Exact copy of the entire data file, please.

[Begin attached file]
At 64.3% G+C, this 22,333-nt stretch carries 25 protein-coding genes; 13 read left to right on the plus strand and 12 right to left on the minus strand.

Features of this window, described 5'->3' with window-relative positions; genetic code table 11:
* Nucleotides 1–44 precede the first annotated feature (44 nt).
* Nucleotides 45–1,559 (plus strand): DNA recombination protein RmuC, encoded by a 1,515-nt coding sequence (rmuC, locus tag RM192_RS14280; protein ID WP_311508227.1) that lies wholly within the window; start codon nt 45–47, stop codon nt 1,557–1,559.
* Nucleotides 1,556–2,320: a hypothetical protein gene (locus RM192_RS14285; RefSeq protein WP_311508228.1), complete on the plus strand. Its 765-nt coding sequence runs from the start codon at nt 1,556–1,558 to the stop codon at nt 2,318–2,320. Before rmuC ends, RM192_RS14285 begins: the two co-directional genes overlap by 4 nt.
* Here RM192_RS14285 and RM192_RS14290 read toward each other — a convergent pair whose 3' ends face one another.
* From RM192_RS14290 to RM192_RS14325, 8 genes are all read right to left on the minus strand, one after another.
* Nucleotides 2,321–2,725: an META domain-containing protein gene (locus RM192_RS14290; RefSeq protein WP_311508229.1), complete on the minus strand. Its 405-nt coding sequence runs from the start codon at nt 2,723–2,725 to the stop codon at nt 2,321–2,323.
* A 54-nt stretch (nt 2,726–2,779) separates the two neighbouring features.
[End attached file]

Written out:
At 64.3% G+C, this 22,333-nt stretch carries 25 protein-coding genes; 13 read left to right on the plus strand and 12 right to left on the minus strand.

Features of this window, described 5'->3' with window-relative positions; genetic code table 11:
* Nucleotides 1–44 precede the first annotated feature (44 nt).
* Nucleotides 45–1,559 (plus strand): DNA recombination protein RmuC, encoded by a 1,515-nt coding sequence (rmuC, locus tag RM192_RS14280; protein ID WP_311508227.1) that lies wholly within the window; start codon nt 45–47, stop codon nt 1,557–1,559.
* Nucleotides 1,556–2,320: a hypothetical protein gene (locus RM192_RS14285; RefSeq protein WP_311508228.1), complete on the plus strand. Its 765-nt coding sequence runs from the start codon at nt 1,556–1,558 to the stop codon at nt 2,318–2,320. Before rmuC ends, RM192_RS14285 begins: the two co-directional genes overlap by 4 nt.
* Here RM192_RS14285 and RM192_RS14290 read toward each other — a convergent pair whose 3' ends face one another.
* From RM192_RS14290 to RM192_RS14325, 8 genes are all read right to left on the minus strand, one after another.
* Nucleotides 2,321–2,725: an META domain-containing protein gene (locus RM192_RS14290; RefSeq protein WP_311508229.1), complete on the minus strand. Its 405-nt coding sequence runs from the start codon at nt 2,723–2,725 to the stop codon at nt 2,321–2,323.
* A 54-nt stretch (nt 2,726–2,779) separates the two neighbouring features.